Even paying an extra $10 a month has a major impact
You might be surprised at the difference $10 a month can make to your finances. If you typically make just your total minimum credit card payment, adding another $10 to each month will help you get out of debt faster. Paying more than the credit card total minimum payment will also help you save money, as you will owe less in total interest charges. Here's how it works.
The payoff from paying an extra $10
The monthly total minimum credit card payment for a Bank of America credit card is 1% of your current balance, plus interest charges and any late fees for the month. Consider this example of how increasing your monthly credit card payment to $10 above the total minimum due can save you time and money, assuming a credit card balance of $1,500 and an APR of 18%:
- Paying just the total minimum due
Total Minimum Payment: Initially $37 per month
Time it will take to get rid of debt: 160 months
Total interest charge during payback period: $1,792.52
- Paying $10 more than the total minimum due1
Monthly Payment: $47 (initial $37 due plus $10 extra)
Time it will take to get rid of debt: 44 months
Total interest charge during payback period: $555.76
- The potential savings
By paying $10 more than the total minimum payment, and keeping up that fixed payment amount until the debt is fully repaid, you will save $1,236.76 in interest payments and pay off your debt 116 months sooner—that's almost 10 years.
Managing Credit Tip #23
Your Bank of America credit card statement now includes information that shows the time and total interest cost if you make just the minimum payment due each month.
How to find money to pay more than your credit card total minimum payment:
- Focus on budgeting. Look for expenses you can trim. Reduce two monthly expenses by $5 and you’ve just found $10 to add to your credit card payment. Use this spending calculator to understand your current spending habits and create a budget plan for reducing your spending.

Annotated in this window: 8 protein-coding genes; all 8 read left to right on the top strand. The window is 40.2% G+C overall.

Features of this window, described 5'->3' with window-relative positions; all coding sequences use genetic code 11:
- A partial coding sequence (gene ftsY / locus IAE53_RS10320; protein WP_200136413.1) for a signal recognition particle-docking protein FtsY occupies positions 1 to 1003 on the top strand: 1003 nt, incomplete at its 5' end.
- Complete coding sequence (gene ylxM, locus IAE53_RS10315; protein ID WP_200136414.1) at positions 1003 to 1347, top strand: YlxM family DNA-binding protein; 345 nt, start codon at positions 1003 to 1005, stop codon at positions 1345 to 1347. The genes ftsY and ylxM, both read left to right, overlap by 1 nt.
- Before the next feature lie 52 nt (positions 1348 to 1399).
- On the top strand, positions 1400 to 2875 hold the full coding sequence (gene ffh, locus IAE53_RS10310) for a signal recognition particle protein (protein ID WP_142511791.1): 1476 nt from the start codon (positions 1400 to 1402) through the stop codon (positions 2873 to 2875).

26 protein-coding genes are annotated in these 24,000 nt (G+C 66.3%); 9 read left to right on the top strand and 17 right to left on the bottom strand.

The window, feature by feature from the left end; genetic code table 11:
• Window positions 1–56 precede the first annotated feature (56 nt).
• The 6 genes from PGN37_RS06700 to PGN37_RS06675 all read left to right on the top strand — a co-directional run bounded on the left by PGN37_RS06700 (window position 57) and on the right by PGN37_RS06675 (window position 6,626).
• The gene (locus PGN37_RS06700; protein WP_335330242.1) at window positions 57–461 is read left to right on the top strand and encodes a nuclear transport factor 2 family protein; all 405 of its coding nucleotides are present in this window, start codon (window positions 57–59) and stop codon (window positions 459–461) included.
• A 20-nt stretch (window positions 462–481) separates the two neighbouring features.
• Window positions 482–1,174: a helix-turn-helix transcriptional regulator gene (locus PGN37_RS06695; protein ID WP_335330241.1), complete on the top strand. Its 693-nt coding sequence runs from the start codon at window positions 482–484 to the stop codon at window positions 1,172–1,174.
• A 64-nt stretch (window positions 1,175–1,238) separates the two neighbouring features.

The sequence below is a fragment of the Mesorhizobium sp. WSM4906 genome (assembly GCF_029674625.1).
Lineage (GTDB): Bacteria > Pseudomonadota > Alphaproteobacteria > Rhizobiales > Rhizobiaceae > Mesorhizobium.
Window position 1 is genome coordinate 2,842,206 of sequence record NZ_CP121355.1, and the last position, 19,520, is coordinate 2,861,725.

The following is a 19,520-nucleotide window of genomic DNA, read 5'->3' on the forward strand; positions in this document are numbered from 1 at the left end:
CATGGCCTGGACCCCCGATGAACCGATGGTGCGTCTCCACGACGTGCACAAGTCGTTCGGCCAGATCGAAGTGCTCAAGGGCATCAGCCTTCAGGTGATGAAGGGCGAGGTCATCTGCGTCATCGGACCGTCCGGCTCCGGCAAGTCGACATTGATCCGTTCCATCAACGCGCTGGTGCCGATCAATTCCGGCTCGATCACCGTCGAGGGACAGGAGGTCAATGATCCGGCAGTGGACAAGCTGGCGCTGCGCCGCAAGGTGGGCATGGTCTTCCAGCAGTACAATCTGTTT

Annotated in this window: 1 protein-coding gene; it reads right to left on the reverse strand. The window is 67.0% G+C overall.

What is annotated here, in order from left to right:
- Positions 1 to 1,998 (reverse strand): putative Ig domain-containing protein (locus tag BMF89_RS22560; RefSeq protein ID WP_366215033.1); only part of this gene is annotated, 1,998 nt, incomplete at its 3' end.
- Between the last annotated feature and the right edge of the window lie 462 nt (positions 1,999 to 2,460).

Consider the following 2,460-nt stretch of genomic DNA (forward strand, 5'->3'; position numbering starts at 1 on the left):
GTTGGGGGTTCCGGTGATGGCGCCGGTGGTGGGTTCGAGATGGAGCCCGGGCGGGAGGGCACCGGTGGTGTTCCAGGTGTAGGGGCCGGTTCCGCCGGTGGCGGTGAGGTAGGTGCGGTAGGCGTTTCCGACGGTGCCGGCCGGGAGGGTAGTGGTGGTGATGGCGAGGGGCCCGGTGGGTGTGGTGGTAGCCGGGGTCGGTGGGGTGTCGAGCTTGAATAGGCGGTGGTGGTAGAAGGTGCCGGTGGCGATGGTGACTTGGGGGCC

- Get qualified credit counseling help. The National Foundation for Credit Counseling (http://www.nfcc.org) can put you in touch with an accredited counselor who is able to give you budgeting advice and devise a plan to help you get out of debt.
- Lower your debt-to-income ratio. By reducing your credit card debt, your overall debt-to-income ratio will improve, a sign to lenders that you are able to afford your current level of debt. Keeping your debt load manageable can help you to qualify for better credit card interest rates, and other loan rates.
- Help to protect your credit score. Getting out of debt may help you to improve your credit score. As you lower your debt owed, your credit utilization rate will improve; that’s one of the factors that determines your credit score.
If you understand how paying even a little more than the total minimum credit card payment could save you a lot of time and money, it can help motivate you to increase your payments. And the reward will be the satisfaction you get from retiring your credit card debt that much faster. To find out for yourself how much you can save by paying more than the total minimum, try our credit card payment calculator.
What's next? Four strategies to pay off credit card debt faster
1This example is for illustrative purposes only, based on the assumptions described here:
• Monthly payment is $10 more than initial $37 total minimum payment due and remains at that fixed payment throughout payback period.
• No new additional debt is added to starting balance.
If your account has different terms, the example might work differently for your account.